SAP S/4HANA is an outstanding development for me. However, this only became clear to me in the second step. When I first got to know SAP's ERP software in 2017, I didn't immediately get the impression that it was a revolutionary throwdown, and I wondered what was supposed to be so groundbreaking about this development.
Was it the consolidation of SAP solutions?
At first, I was convinced that this was the essential aspect of this new solution. After all, in addition to SAP ERP, various add-on solutions such as SAP-APO, SAP-EWM or SAP-TM had been developed over the past few years. These products were originally developed as stand-alone solutions and had some data redundancies in their interaction, which could thus be resolved. But this is nothing more than a nice side effect and not a reason to switch to SAP S/4HANA.
Was it the new functionalities in SAP S/4HANA?
This point is sometimes highlighted in the media. It is an important topic. In SAP S/4HANA, for example, accounting was built on new data structures. New planning scenarios and scheduling procedures have also been integrated into the system. These are just a few examples of a wide range of new functionalities. Looking in detail at these developments and the way they were realized, I came closer to the actual added value of the solution.
Why does the new SAP Fiori interface matter?
SAP S/4HANA also comes with a new user interface. This user interface is developed according to modern aspects and is operated via a standard internet browser. Instead of transactions, so-called apps are called up. These offer an appealing appearance and contemporary ease of use. The information in the apps can be presented both graphically and in tabular form.
But what is really special about the interface is that analytical functions can already be integrated on the initial page - and without having to call up an individual app. This means that if I am busy in sales order processing, I can already see on the initial screen, for example, the monthly sales with my customers, the number of delayed orders, the open incoming orders and much more.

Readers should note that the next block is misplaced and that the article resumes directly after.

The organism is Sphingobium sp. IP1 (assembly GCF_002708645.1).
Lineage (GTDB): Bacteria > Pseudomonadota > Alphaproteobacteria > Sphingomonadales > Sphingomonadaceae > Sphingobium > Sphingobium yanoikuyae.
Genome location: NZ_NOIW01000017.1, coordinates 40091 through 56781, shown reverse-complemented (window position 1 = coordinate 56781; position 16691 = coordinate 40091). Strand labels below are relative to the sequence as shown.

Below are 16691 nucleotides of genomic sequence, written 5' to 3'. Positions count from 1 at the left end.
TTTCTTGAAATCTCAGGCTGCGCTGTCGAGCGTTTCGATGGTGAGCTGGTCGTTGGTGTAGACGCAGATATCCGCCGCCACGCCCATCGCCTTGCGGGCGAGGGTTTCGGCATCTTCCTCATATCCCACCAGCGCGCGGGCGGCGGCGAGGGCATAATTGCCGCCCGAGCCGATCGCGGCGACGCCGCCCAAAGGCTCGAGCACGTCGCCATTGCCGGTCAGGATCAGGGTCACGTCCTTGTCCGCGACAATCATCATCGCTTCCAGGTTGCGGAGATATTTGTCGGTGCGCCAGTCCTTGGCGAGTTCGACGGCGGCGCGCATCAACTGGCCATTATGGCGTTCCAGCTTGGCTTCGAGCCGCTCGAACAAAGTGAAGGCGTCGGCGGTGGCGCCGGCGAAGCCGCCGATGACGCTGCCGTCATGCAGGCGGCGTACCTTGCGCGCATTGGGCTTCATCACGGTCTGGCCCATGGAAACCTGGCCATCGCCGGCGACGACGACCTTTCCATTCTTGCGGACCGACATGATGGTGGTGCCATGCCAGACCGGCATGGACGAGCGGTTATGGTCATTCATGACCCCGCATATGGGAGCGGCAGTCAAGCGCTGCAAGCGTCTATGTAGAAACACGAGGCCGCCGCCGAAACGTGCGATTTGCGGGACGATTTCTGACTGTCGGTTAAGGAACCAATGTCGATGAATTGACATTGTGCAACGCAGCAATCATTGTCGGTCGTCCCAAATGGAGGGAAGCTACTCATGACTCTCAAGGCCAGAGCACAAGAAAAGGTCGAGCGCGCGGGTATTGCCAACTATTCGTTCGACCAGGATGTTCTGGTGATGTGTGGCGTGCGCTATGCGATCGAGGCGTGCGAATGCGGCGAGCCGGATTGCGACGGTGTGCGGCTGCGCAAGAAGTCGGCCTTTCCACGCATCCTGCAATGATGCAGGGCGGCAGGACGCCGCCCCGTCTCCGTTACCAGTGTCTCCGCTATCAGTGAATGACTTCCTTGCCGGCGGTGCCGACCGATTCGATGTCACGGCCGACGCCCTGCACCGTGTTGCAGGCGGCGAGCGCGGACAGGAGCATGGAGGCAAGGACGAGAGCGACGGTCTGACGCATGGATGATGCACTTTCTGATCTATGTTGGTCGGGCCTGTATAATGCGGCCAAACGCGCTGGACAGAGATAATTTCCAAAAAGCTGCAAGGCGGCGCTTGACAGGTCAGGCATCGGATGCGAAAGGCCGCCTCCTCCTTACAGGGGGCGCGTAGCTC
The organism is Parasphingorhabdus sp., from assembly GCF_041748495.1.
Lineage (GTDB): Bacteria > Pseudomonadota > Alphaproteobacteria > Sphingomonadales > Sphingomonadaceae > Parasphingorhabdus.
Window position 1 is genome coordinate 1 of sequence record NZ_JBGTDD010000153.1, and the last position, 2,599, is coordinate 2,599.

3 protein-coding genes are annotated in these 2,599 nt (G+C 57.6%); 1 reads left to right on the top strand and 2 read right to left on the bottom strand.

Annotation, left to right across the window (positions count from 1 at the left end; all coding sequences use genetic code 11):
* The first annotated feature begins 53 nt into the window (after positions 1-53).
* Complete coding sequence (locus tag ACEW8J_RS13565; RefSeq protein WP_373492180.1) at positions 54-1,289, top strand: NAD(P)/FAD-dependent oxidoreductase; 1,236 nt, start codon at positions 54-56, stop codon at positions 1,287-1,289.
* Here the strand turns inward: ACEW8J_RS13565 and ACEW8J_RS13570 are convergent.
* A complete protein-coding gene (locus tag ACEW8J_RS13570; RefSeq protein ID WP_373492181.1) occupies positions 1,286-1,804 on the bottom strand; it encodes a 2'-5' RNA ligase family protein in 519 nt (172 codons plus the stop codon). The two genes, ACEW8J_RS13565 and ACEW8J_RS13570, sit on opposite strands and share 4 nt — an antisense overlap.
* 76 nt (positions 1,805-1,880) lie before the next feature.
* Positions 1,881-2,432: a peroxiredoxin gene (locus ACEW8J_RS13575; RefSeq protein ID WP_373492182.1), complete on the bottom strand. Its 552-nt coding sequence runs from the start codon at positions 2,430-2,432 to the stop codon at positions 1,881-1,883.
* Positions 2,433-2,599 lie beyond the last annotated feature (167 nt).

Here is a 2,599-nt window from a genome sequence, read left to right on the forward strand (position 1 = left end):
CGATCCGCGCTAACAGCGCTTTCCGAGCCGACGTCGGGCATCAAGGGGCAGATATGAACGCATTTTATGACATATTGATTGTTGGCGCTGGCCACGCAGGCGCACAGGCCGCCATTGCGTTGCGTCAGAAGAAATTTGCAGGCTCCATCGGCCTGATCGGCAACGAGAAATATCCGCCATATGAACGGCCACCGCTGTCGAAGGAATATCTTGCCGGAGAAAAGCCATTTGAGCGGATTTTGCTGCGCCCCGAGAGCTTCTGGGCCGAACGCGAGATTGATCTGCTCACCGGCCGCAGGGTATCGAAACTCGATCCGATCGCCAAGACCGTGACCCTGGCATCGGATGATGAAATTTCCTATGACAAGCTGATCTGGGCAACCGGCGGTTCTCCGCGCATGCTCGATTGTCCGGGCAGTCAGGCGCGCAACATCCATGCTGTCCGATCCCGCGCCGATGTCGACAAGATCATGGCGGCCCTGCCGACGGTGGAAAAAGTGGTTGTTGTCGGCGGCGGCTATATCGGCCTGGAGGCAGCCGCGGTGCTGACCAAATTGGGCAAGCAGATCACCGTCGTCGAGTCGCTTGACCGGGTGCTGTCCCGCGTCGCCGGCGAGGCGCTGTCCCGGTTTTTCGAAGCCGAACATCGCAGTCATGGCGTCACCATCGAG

For this to be possible in real time, a system is needed that is optimized for analytical access, similar to a 'business warehouse'. And this brings us to the actual core of SAP S/4HANA - the Digital Core.
The database is the extraordinary thing!
So now it's getting a bit technical, but for all those who are not interested in the details, let me say: With this database, you can analyze data and map business processes at the same time! In times of mass data, this is indispensable for making the right decisions for the company.
When we first implemented S/4HANA, I was not yet aware of the added value of this solution. I thought it was a conventional relational database that holds and processes the active part of the data in the main memory, but still stores the bulk of the data on the hard disk - just like others do... But far from it!